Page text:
The price difference to add a plug-in feature to an XC90 is so high that it will likely never pay off financially for most buyers. Therefore it is something people would buy to make a statement. As such it can be expected to sell in modest quantities. Comparing Volvos optional plug-in take rates to more bargain price entries like the Form C-max isn't really valid. Here in California, people lease plug-in C-maxs for that precious car pool alone sticker. They may never plug them in, but still get the sticker and a commuter car for a few hundred buck a month.

  • Spartan Spartan on May 20, 2018

    I owned a 2016 XC90 T8 for a year. Hated it. Loved it when it worked, which wasn't often. I constantly had issues with it and it left my wife stranded on more than one occasion. It spent many days on a tow truck and at the Volvo dealer. The last straw was when we returned home after a long flight after my infant daughter's surgery. Of course, it was dead and wouldn't start. We replaced it with a Yukon XL Denali. The interior isn't as nice as the Volvo, but it has more space, a burly V8 and most importantly, it starts every morning. I told everyone who asked NOT to buy one.

    • Powermd Powermd on Jun 10, 2018

      I had that issue with my 2017- batteries constantly dying. It took a month or two, but it got fixed with a software update. I haven't had any problems since, and it's been about 18 months. I love the car and fully plan on buying or leasing a new one when my lease expires!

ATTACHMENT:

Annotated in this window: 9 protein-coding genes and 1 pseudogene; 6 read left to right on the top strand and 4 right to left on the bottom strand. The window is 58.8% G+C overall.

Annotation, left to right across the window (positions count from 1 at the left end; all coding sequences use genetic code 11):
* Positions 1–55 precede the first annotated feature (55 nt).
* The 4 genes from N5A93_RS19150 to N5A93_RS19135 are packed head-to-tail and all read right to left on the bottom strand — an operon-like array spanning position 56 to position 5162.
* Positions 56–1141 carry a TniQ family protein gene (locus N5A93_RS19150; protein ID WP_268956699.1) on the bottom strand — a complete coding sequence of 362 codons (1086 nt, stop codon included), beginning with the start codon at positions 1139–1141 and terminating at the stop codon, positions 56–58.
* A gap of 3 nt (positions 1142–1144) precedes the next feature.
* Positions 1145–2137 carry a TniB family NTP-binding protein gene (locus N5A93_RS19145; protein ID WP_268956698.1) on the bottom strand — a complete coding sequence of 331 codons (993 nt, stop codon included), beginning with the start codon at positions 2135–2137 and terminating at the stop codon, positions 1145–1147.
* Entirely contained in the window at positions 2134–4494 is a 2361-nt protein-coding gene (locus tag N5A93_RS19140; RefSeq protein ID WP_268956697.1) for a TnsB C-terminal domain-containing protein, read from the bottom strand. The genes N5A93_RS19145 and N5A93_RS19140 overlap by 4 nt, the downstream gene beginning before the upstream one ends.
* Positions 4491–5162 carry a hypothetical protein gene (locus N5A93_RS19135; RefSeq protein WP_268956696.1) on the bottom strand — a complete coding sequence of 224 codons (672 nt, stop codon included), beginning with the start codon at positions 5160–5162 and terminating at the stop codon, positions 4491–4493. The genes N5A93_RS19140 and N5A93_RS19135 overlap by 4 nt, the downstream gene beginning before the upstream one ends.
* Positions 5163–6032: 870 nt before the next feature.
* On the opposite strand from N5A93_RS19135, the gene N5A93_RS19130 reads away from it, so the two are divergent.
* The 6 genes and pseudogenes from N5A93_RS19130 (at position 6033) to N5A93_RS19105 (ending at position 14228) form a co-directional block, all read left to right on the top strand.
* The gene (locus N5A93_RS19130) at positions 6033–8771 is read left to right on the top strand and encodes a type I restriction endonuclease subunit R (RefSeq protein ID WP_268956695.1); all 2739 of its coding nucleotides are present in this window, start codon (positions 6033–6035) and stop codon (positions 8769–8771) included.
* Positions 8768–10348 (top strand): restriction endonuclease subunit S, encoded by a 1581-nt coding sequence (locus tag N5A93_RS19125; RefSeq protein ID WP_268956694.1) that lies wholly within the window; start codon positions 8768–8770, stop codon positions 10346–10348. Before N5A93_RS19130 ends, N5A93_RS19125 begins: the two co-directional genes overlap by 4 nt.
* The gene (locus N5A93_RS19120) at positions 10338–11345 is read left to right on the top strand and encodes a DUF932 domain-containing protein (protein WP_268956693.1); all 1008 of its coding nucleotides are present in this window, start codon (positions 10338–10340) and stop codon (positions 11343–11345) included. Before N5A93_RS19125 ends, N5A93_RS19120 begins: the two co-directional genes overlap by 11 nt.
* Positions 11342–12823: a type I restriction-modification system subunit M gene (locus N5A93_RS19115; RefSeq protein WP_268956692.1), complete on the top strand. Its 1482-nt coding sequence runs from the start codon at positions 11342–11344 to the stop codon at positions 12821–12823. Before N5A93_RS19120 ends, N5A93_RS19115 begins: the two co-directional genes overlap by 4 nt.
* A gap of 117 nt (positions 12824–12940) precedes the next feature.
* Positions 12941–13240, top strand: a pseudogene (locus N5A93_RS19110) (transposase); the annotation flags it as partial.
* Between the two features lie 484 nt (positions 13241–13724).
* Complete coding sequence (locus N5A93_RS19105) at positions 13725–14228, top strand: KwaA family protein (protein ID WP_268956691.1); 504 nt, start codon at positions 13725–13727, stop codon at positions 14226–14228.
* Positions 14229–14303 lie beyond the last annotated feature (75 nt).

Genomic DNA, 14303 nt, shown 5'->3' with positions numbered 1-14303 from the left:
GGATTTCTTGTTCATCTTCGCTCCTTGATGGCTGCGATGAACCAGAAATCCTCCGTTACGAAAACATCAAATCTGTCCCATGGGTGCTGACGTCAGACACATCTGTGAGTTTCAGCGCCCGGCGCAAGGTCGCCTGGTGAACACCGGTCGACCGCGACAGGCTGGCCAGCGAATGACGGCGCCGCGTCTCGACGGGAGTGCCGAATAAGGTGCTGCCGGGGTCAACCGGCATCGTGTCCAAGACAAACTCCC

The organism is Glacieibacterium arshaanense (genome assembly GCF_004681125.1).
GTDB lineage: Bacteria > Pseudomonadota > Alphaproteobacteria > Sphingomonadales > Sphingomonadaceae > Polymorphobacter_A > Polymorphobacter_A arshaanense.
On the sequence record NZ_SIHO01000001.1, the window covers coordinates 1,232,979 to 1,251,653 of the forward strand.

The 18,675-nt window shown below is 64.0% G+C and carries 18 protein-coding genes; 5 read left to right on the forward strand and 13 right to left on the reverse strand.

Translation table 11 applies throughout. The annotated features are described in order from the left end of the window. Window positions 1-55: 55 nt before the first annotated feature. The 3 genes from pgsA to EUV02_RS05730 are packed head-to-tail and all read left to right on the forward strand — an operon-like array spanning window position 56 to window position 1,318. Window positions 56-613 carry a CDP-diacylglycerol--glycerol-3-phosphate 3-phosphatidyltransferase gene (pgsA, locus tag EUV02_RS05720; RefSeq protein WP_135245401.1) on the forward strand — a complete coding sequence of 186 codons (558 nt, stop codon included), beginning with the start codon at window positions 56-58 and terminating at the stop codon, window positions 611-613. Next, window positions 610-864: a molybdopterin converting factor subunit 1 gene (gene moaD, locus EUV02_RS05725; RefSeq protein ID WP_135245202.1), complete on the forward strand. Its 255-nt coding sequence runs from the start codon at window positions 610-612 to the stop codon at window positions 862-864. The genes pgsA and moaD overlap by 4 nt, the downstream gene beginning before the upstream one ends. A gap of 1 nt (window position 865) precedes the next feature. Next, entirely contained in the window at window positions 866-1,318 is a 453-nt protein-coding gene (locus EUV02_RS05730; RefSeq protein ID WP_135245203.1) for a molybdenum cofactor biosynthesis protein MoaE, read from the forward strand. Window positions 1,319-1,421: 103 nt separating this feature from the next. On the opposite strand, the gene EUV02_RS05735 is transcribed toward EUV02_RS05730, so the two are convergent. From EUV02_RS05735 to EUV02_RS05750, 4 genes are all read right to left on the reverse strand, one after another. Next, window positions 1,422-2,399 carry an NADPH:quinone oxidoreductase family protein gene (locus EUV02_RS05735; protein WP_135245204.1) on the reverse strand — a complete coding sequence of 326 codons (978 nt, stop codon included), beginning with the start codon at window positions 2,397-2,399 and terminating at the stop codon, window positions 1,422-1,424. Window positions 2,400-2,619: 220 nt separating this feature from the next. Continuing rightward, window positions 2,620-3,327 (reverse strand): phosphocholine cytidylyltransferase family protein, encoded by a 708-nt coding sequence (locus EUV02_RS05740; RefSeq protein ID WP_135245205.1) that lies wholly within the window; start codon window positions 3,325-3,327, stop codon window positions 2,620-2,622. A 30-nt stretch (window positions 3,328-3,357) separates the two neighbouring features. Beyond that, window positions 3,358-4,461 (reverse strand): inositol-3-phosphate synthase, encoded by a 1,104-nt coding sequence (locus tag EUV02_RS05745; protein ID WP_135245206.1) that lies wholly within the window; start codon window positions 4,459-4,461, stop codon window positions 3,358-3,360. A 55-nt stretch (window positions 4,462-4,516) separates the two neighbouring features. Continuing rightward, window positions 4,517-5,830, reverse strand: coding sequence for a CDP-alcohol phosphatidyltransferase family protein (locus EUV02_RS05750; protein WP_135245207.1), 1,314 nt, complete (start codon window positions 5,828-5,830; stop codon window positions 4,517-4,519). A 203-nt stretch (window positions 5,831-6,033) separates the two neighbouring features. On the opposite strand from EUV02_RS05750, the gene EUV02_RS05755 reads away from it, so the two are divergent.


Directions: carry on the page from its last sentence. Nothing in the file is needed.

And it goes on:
• Snickel Fritz I just bought a '97 JX 4WD 4AT, and though it's not quite roadworthy yet I am already in awe of it's simplicity and apparent ruggedness. What I am equally in awe of, is the scarcity of not only parts but correct information regarding anything on this platform. I'm going to do my best to get this little donkey back on it's feet, but I wouldn't suggest this as a project vehicle for anyone who doesn't already have several... and a big impressive shop with a full suite of fabrication/machining/welding equipment, and friends with complimentary skillsets, and extra money, and... you get the idea. If you don't, I urge you to read up on the options for replacing anything on these rigs. I didn't read enough before buying, and I have zero of the above suggested prerequisites... so I'm an idiot, don't listen to me. Go buy all of 'em!
  • Bryan Raab Davis I actually did use the P of D trope, but it was only gentle chiding, for I love old British cars of every sort.
  • ScarecrowRepair The 1907 Panic had several causes of increased demand for money:[list][*]The semi-annual shift of money between farms and cities (to buy for planting and selling harvests)[/*][*]Britain and Germany borrowing for their naval arms race[/*][*]San Francisco reconstruction borrowing after the 1906 earthquake and fire[/*][/list]Two things made it worse:[list][*]Idiotic bans on branch banking, which prevented urban, rural, and other state branches from shifting funds to match demands. This same problem made the Great Depression far worse. Canada, which allowed branch banking, had no bank failures; the US had 9000 failures.[/*][*]Idiotic reserve requirements left over from the Civil War which prevented banks from loaning money; they eventually started honoring IOUs illegally and started the recovery.[/*][/list]Been a while since I read up on it, so I may have some of the details wrong. But it was an amazing clusterfart which could have been avoided or at least tamed sooner if states and the feds hadn't been so ham handed.
  • FreedMike Maybe this explains all the “Idiots wrecking exotic cars” YouTube videos.
  • FreedMike Good article! And I salute the author for not using the classic “Lucas - prince of darkness” trope, well earned as it may be. We all know the rap on BL cars, but on the flip side, they’re apparently pretty easy to work on (at least that’s the impression I’ve picked up). On the other hand, check the panel fits on the driver’s and passenger’s doors. Clearly, BL wasn’t much concerned with things like structural integrity when it chopped the roof off a car designed as a coupe.